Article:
But they had their differences as well. Three of the four would legalize marijuana immediately (and, likely, end other drug prohibitions -- Governor Johnson even indicated that a group of Oregon judges had proposed to him that legalizing cocaine would eliminate the demand for domestic manufacture of the more harmful methadone). Congressman Goode would keep marijuana illegal, but quixotically would further his desire to balance the budget by spending no federal money pursuing it. By contrast, Obama -- who has admitted high school marijuana use -- waves off questions about legalizing it (while his administration seems to waiver on how much attention they would give to prosecuting offenders, insisting they won't go after legitimate medicinal users), while Romney, who won't even drink coffee for being a "drug" has promised to "fight tooth and nail" to prevent marijuana legalization for any purpose.

All agreed that defense spending ought to be cut to only what is needed to actually defend our nation. The sharpest divide arose on economic issues, where Stein and Anderson championed expanded federal government (free college for all, and universal healthcare), while Goode proposed to balance the budget by eliminating virtually all federal spending, and Johnson promised to eliminate the income tax and the IRS, replacing them with a national consumption tax. On Stein's proposal for free education, Johnson countered that "free" would end up costing an awful lot, and would only incentivize the colleges and universities to charge higher and higher fees, knowing the government would pay them whatever the cost. On immigration, Johnson would give a work visa to anybody who wanted to contribute to the US economy, while Goode would close immigration entirely until Americans were better employed.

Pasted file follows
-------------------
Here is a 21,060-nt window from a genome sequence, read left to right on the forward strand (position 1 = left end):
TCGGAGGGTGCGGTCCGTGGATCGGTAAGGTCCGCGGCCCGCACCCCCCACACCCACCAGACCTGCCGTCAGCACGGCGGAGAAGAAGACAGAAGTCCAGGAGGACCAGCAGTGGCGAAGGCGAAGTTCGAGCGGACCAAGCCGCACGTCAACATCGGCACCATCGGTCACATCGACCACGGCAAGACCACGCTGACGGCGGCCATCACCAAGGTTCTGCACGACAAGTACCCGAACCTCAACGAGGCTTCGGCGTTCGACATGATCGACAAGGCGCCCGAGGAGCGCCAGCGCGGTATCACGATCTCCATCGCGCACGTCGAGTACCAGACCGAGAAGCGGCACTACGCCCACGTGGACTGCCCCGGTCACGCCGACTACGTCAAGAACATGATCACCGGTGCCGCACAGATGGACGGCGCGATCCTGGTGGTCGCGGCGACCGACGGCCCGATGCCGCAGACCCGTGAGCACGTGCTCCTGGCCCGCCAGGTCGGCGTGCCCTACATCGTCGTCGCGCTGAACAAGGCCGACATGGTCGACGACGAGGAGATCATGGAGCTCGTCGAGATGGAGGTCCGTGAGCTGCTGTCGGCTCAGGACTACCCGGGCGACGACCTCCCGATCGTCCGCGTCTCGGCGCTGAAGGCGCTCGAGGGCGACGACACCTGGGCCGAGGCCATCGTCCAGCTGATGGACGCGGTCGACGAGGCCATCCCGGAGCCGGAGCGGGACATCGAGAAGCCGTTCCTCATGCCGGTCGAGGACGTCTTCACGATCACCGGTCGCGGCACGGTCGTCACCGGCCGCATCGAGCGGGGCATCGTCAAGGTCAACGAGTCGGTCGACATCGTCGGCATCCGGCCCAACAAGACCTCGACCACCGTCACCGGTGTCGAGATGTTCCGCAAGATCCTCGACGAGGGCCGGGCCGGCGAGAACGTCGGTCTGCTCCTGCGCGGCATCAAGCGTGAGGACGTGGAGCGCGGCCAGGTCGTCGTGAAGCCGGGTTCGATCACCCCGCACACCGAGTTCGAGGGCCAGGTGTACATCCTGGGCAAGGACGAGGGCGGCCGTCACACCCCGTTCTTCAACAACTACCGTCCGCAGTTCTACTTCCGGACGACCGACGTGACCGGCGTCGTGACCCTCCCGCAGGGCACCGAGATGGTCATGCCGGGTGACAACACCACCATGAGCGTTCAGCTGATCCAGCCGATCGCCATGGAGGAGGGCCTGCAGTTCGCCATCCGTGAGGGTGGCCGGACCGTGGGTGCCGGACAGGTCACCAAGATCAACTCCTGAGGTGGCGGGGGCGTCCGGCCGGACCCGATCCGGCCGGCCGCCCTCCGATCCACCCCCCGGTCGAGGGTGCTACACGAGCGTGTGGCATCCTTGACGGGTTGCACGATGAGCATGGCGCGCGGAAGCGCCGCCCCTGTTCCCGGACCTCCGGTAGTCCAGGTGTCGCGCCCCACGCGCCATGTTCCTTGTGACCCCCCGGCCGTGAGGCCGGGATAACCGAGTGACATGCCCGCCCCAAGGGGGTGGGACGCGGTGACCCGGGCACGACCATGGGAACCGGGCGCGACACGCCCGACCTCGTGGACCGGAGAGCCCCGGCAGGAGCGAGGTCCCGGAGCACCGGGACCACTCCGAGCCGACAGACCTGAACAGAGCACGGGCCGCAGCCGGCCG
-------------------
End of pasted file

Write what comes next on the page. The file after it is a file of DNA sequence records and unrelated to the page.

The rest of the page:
Lastly, the candidates were asked what one amendment they would add to the US Constitution if they were guaranteed its passage. Anderson noted a proposal posted on his website for an Equal Rights Amendment covering both gender and sexual orientation/identity. Goode touted term limits, and Johnson echoed that, each citing to their own experience with reelection concerns. Stein thought term limits wouldn't be enough, since corporations would simply buy candidates for shorter periods, and instead proposed preventing corporate money in elections, to restore the notion that corporations aren't people.

And, it must be noted, the candidates made a compelling argument for 'wasting' a vote on a third party. They noted, for example, that though sixty million might turn out to vote for Obama, and another sixty million might vote for Romney, that meant that ninety million people wouldn't bother voting at all -- but if that ninety million would turn out for one of the candidate on that stage, it would dwarf the results of the other two. And Governor Johnson pointed out that if people nationwide would "waste their vote" on him, then he'd be the next President of the United States.

But whether or not it may realistically be imagined that any third party candidate has a chance to win in this cycle, we can at the very least catch a glimpse of hope in the proposition that, this event as an example, presidential debates can in fact be both mature and informative, can avoid canned answers and offer real and unvarnished truths and hard solutions to the same.


For Election 2012: An Unofficial Quest Announcement

Log in or register to write something here or to contact authors.